BELTRAMI COUNTY: Changing and rearranging: Construction planned for Beltrami County Jail
BEMIDJI -- Beltrami County's connected brick campus is continuously crowded in one of it's most frequented buildings -- the jail.
The Beltrami County Jail was built to house 68 inmates in 1989. The daily inmate population then was 40 people. Twenty-five years later, the jail is averaging 116 inmates living in the facility daily. An expansion was inevitable.
Beltrami County Commissioners have approved a $4.1 million remodel, which includes streamlining the booking process, expanding the compact kitchen and creating more sorting areas to keep high-risk inmates out of general population.
"This isn't the Taj Mahal," said Beltrami County Sheriff Phil Hodapp. "It will remain an austere jail. To understand why we're doing this work, you have to look at it historically. This jail's design process began 30 years ago with a different plan."
Beltrami County Jail Administrator Cindy Borowski explained the jail was built in phases. The number of beds was increased from 68 to 81 through the use of double bunking in the early years. In 2002, the county spent $200,000 to increase the inmate capacity to 166. However, the facility needed more than places for prisoners to sleep, it needed to function efficiently.
Borowski said the project has three main goals: increase kitchen space, restructure the booking area and add cells.
"Where the booking area is now isn't efficient," said Laura Pogreba, assistant jail administrator.
Arrestees now are taken into the jail on the main level through the garage access. From there, they must be transported to the second level via elevator to complete the booking process.
To make room for a complete booking area on the main level, the kitchen will be moved to vacated court administration space in the adjacent old courthouse annex. The kitchen is currently overflowing into the hallways and adjoining rooms. A freezer is kept in the basement and additional food service storage has spilled into the previous laundry room. During a tour of the jail, Borowski showed how carts clutter the halls and create obstacles, which are of concern to the fire marshal.
"It's been quite a few years since we've outgrown our space. We kept adding beds, but the kitchen space didn't expand," Borowski said.
Phasing in changes
The remodel project has been broken down into two phases. Phase I includes remodeling vacated court space to accommodate jail administration and expand the outdated kitchen. Borowski said all existing space will be used and applicable interiors such as doors will be repurposed when possible.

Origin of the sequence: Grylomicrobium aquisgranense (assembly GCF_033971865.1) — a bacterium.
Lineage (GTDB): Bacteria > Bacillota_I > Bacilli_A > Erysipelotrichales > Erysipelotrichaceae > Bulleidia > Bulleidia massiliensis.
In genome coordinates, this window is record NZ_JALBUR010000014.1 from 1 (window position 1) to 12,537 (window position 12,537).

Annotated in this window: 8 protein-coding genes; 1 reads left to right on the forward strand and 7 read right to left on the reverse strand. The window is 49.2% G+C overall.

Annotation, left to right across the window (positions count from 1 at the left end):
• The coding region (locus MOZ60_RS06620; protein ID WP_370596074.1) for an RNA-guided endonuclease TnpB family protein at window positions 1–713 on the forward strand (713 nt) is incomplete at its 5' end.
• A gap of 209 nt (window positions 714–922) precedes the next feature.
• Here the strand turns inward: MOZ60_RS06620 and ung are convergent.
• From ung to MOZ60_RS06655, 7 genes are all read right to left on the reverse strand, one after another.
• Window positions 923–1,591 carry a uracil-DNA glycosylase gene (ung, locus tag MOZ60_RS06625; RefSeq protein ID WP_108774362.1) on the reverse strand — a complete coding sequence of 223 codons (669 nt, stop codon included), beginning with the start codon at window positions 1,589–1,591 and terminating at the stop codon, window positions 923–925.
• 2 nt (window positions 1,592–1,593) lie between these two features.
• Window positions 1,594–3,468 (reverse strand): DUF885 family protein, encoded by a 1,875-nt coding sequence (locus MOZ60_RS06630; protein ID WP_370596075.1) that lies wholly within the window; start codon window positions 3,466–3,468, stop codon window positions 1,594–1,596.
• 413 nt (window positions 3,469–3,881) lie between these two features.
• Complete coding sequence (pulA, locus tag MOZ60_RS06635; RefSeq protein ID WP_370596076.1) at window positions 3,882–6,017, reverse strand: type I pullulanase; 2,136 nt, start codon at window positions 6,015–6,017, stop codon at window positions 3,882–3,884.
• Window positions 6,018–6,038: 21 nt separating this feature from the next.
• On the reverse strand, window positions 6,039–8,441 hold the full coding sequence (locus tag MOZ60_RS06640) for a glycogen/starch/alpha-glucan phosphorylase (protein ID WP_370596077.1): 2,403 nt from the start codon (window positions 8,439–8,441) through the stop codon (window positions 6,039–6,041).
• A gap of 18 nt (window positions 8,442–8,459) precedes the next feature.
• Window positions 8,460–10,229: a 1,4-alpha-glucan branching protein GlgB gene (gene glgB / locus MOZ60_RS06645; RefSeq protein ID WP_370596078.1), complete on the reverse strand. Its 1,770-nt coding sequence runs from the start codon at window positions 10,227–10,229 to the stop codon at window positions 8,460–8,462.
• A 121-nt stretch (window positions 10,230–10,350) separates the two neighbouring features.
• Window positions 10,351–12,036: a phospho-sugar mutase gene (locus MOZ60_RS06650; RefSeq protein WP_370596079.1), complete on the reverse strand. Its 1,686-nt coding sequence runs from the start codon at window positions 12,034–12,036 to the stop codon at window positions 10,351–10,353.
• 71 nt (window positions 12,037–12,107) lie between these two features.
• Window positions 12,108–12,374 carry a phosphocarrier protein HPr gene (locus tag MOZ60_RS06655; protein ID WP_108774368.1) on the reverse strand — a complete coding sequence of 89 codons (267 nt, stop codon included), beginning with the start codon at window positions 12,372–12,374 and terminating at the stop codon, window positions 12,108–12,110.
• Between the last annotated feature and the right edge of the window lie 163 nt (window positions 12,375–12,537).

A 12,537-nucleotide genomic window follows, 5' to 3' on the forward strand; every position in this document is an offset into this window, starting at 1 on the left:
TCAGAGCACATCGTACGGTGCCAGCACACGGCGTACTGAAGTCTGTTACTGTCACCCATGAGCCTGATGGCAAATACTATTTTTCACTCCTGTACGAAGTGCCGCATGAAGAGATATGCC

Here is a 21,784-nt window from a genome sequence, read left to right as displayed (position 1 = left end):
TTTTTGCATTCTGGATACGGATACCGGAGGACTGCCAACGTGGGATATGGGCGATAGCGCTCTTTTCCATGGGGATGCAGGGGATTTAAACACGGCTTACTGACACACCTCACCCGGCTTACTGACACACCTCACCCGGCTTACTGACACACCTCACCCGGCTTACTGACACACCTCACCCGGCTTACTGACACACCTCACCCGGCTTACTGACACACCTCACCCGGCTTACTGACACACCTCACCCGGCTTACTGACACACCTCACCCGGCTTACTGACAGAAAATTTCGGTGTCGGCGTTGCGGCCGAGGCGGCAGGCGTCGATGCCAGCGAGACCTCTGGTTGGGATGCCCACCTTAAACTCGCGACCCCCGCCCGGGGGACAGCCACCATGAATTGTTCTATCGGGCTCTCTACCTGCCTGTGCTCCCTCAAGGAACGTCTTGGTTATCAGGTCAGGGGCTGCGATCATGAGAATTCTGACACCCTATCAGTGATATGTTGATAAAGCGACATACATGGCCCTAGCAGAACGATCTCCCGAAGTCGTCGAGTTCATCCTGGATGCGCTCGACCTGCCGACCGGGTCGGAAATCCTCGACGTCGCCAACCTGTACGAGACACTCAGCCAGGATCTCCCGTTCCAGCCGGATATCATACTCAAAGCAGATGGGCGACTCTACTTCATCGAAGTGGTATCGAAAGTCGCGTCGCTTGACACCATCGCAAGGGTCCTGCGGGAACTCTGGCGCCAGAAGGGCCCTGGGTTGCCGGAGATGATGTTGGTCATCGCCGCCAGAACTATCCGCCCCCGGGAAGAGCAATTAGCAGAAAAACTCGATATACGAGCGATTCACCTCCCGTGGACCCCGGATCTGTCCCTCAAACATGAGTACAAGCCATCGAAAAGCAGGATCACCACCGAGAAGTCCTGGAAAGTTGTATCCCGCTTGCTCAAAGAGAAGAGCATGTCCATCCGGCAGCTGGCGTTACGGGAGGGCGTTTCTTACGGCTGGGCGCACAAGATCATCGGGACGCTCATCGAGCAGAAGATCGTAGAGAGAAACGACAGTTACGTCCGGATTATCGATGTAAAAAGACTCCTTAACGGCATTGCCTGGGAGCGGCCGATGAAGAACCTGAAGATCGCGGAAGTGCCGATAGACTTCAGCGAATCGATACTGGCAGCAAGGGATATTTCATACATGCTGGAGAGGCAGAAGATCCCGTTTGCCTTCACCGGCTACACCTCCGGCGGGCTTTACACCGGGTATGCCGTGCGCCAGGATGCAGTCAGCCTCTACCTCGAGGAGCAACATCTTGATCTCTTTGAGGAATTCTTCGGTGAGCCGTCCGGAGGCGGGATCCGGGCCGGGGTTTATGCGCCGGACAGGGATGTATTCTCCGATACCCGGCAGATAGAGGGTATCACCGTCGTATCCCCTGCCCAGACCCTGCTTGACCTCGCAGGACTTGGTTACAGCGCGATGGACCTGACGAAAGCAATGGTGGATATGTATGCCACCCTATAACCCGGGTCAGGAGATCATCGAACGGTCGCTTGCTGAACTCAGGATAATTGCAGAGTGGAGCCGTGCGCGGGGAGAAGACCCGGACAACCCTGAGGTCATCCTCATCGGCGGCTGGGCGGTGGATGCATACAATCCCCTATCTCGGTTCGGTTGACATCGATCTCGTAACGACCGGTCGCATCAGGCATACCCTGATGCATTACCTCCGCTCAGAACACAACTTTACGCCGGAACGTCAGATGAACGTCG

Moving the jail administration offices to the court annex will add 15 additional beds, which will allow better classification and separation of inmates who should not be placed into general population, Borowski explained.
During Phase II, the vacated kitchen space will become the new booking space and dorm space will become secure holding facilities. The former booking area, which is approximately 10 feet by 16 feet, will become a Department of Corrections medical unit. Presently, all visiting and regular medical personnel share minimal space.
"Over the years, the number of high-need inmates has changed," Borowski said. "There are more medically unstable inmates and more violence now."
Hodapp said the combination of the county population increasing 45 percent since the 1980s and the state shutdown of mental hospitals at about that time increased the number of people admitted to jail.
"A lot of people are in the middle of a mental health crisis," Hodapp said. "County jails have become a place of last resort."
Borowoski agreed there are a lack of services to deal with chemical dependency and mental health issues, adding there are different factors to consider now than when the jail was built in its small footprint downtown.
"Twenty-five years ago, we didn't have meth or as much domestic violence," Borowski said. "This has become in essence a mini-clinic or hospital."
The county has been working with DLR Group and Engineering Design Initiative, both of Minneapolis, throughout the planning process for the jail renovation. Proposed plans drafted by DLR Group and EDI include a potential redesign to the lobby to increase video visiting booths, which will be more private than existing kiosks.
Video visitation was introduced to the Beltrami County Jail in January 2013. The service is convenient for visitors who can log-in to a website from home and prevents unnecessary moving of inmates. One video kiosk is located on each floor.
By transitioning to electronic face-to-face visits, the county has increased visitation time since it can be done seven days a week. It's also a cost savings for the county because it uses less staff time, Borowski said.
Hodapp said visits help manage inmates by providing needed communication with family. If an inmate is not compliant with jail procedures, the privilege is revoked. Visits are monitored by jail staff and an outside vendor who both have the capability to terminate a visit if inappropriate behavior is observed.
Borowski said the jail control room will also be receiving updates. It was built to house equipment that, in some cases, was twice the size of modern devices.
"Control panels have transitioned from toggle switches to touch screens," Borowski said.
Interactive television (ITV) court arraignments have also been discussed as part of increasing efficiency.
Borowski said the jail remodel project is progressing on schedule. The county board approved plans in April. In May, design schematics and development were in the works followed by construction documents, according to a DLR Group-proposed schedule. Construction documents are expected to be finished by the end of August. A bidding process is expected to begin in October with construction on the kitchen and administration areas to start as early as December.